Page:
Finding the Middle Ground: Krestovskii, Tur, and the Power of Ambivalence in Nineteenth-Century Russian Women's Prose

Finding the Middle Ground: Krestovskii, Tur, and the Power of Ambivalence in Nineteenth-Century Russian Women's Prose

Finding the Middle Ground: Krestovskii, Tur, and the Power of Ambivalence in Nineteenth-Century Russian Women's Prose

Finding the Middle Ground: Krestovskii, Tur, and the Power of Ambivalence in Nineteenth-Century Russian Women's Prose

Synopsis

An examination of two influential women writers in the mid-nineteenth century which challenges many common assumptions about the development of the Russian literary tradition

Excerpt

In studying nineteenth-century women authors, one gains new respect for the elusiveness of facts. Even data that is usually thought of as basic (for example, birth and death dates, occupations of children, where authors lived, and so on) can be almost impossible to locate. I say this without regret: this detective work can be thrilling. Yet I want to address the topic directly for two reasons: first, relatively little archival work on Russian women authors has been published, and so this problem has not been discussed; and second, the difficulty in locating information influenced the choices I made in writing this book.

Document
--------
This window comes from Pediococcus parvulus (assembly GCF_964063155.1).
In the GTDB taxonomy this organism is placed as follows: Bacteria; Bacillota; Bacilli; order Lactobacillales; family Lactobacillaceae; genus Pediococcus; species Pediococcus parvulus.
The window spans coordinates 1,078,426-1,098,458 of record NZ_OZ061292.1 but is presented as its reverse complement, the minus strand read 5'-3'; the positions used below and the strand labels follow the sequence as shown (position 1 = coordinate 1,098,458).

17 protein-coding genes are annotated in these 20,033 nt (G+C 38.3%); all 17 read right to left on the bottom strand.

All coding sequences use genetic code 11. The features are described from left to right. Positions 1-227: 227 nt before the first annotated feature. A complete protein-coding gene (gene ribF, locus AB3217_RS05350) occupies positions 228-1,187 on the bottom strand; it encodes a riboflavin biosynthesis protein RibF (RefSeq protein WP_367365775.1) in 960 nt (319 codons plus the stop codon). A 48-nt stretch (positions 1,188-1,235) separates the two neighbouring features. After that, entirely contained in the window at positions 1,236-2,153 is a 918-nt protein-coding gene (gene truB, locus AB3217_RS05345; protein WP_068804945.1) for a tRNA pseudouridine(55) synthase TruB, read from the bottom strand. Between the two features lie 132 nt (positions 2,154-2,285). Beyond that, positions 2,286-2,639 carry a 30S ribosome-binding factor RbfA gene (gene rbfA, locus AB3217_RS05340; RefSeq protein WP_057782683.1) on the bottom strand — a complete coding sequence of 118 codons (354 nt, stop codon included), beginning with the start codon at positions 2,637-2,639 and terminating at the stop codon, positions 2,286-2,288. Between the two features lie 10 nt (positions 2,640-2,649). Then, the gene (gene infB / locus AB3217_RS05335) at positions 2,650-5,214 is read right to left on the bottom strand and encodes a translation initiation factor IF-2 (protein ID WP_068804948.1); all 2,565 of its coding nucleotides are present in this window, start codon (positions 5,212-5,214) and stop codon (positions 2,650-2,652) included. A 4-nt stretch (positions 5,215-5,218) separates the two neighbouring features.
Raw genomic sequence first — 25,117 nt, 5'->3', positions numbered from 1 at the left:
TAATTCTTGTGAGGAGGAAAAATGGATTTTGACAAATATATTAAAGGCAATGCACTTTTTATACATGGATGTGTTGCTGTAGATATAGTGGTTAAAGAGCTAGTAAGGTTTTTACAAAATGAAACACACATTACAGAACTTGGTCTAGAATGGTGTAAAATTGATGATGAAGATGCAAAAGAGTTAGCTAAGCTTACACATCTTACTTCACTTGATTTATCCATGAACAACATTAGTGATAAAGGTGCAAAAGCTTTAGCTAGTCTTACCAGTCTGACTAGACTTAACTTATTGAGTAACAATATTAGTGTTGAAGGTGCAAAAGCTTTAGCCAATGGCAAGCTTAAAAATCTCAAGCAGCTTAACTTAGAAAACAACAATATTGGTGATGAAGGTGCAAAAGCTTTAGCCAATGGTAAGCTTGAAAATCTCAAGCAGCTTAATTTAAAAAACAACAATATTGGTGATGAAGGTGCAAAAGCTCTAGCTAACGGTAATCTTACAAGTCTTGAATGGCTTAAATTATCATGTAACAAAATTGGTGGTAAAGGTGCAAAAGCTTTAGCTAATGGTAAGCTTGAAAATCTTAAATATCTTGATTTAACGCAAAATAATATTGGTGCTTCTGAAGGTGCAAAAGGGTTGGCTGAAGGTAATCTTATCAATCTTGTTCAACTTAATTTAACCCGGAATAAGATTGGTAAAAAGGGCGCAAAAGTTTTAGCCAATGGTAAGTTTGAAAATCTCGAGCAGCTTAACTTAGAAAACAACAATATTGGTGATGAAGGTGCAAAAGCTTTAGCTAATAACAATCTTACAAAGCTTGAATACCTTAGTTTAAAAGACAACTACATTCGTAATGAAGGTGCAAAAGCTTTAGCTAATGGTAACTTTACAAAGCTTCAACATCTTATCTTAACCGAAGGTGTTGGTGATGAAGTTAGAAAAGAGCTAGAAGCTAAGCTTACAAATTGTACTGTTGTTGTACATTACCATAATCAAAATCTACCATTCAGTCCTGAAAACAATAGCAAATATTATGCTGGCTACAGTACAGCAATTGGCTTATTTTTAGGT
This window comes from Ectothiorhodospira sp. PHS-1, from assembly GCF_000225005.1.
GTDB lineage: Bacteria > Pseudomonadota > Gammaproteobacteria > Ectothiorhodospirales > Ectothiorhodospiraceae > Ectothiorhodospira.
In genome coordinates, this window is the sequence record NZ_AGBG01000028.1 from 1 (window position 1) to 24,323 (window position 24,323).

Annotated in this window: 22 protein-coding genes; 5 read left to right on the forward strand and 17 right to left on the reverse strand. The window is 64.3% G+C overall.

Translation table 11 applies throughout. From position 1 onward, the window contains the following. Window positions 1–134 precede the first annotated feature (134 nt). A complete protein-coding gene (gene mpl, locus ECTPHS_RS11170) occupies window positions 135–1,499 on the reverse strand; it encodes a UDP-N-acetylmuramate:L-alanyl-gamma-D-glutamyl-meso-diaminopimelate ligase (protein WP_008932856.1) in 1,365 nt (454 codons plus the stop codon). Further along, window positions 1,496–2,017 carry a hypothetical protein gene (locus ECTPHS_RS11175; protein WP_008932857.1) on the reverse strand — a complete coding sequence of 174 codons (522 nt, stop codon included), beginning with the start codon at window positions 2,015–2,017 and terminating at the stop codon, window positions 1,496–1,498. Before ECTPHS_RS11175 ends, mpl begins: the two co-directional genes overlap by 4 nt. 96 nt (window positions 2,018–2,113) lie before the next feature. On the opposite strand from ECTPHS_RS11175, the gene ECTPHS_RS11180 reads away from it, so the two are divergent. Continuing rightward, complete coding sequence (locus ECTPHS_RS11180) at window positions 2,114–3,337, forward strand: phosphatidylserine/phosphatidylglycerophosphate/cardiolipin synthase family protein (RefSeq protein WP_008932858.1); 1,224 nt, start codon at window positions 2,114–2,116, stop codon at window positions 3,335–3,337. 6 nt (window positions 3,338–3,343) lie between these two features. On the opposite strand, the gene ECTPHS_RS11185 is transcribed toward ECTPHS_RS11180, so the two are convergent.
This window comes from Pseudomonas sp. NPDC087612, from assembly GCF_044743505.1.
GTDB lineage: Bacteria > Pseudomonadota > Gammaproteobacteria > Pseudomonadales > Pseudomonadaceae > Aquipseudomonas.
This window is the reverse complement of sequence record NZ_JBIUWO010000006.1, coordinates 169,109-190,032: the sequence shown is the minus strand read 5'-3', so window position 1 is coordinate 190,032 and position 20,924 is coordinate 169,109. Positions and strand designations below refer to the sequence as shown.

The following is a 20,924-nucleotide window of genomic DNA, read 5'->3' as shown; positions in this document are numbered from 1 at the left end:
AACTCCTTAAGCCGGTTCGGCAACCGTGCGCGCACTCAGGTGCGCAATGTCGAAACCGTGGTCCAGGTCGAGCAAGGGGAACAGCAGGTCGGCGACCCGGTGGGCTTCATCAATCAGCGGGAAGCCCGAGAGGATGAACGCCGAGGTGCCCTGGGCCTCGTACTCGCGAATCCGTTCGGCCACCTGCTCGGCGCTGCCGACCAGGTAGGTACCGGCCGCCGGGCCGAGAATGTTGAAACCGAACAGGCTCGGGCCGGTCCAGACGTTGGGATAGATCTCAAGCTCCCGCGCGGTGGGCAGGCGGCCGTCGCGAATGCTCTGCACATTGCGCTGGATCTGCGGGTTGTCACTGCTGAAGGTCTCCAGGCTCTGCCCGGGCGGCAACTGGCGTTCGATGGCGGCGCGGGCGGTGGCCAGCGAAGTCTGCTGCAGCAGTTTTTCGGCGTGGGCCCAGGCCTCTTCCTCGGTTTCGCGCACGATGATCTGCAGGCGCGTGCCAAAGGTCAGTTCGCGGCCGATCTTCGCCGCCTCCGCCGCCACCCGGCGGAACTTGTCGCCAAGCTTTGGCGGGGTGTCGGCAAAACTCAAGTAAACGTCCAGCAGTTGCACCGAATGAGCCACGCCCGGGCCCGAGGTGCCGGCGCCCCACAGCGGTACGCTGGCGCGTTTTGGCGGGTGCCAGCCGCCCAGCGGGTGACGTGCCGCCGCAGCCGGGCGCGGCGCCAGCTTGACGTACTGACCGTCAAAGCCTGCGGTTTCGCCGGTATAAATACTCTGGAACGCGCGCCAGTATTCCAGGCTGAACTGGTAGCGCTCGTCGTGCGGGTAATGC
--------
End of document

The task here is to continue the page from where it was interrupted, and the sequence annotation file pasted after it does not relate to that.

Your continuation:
For nineteenth-century female authors, there are no editions of “collected works” (polnoe sobranie sochinenii) in which the major facts and debates are given and in which one can gain leads as to which archives one may want to explore. Even in the rare instance that a woman author’s works were collected, as in the case of Krestovskii, there are only minimal notes and none of the scholarly apparatus that accompanies the works of authors like Dostoevsky, Leskov, Turgenev, or Mel’nikov-Pecherskii. Much of the basic information on female writers has not been preserved at all, or has been preserved in odd pockets and corners that—though I hate to admit it—one comes upon as much through chance (and maybe diligence) as through conscious scholarly process.

The transmission of the Khvoshchinskie archive, which contained the papers of V. Krestovskii (the pseudonym of Nadezhda Khvoshchinskaia), provides a good example of the difficulties one can encounter in researching female authors. While large portions of these papers have been preserved at major archives such as RGALI, the Manuscript Division of the Saltykov-Shchedrin Library, and the local Riazan’ archives, the materials I found most valuable to work with had a different fate.

When I was in Riazan’, an archivist, knowing that I was working on the Khvoshchinskaia sisters, introduced me to a genealogist, Evgenii Nikolaevich . . .

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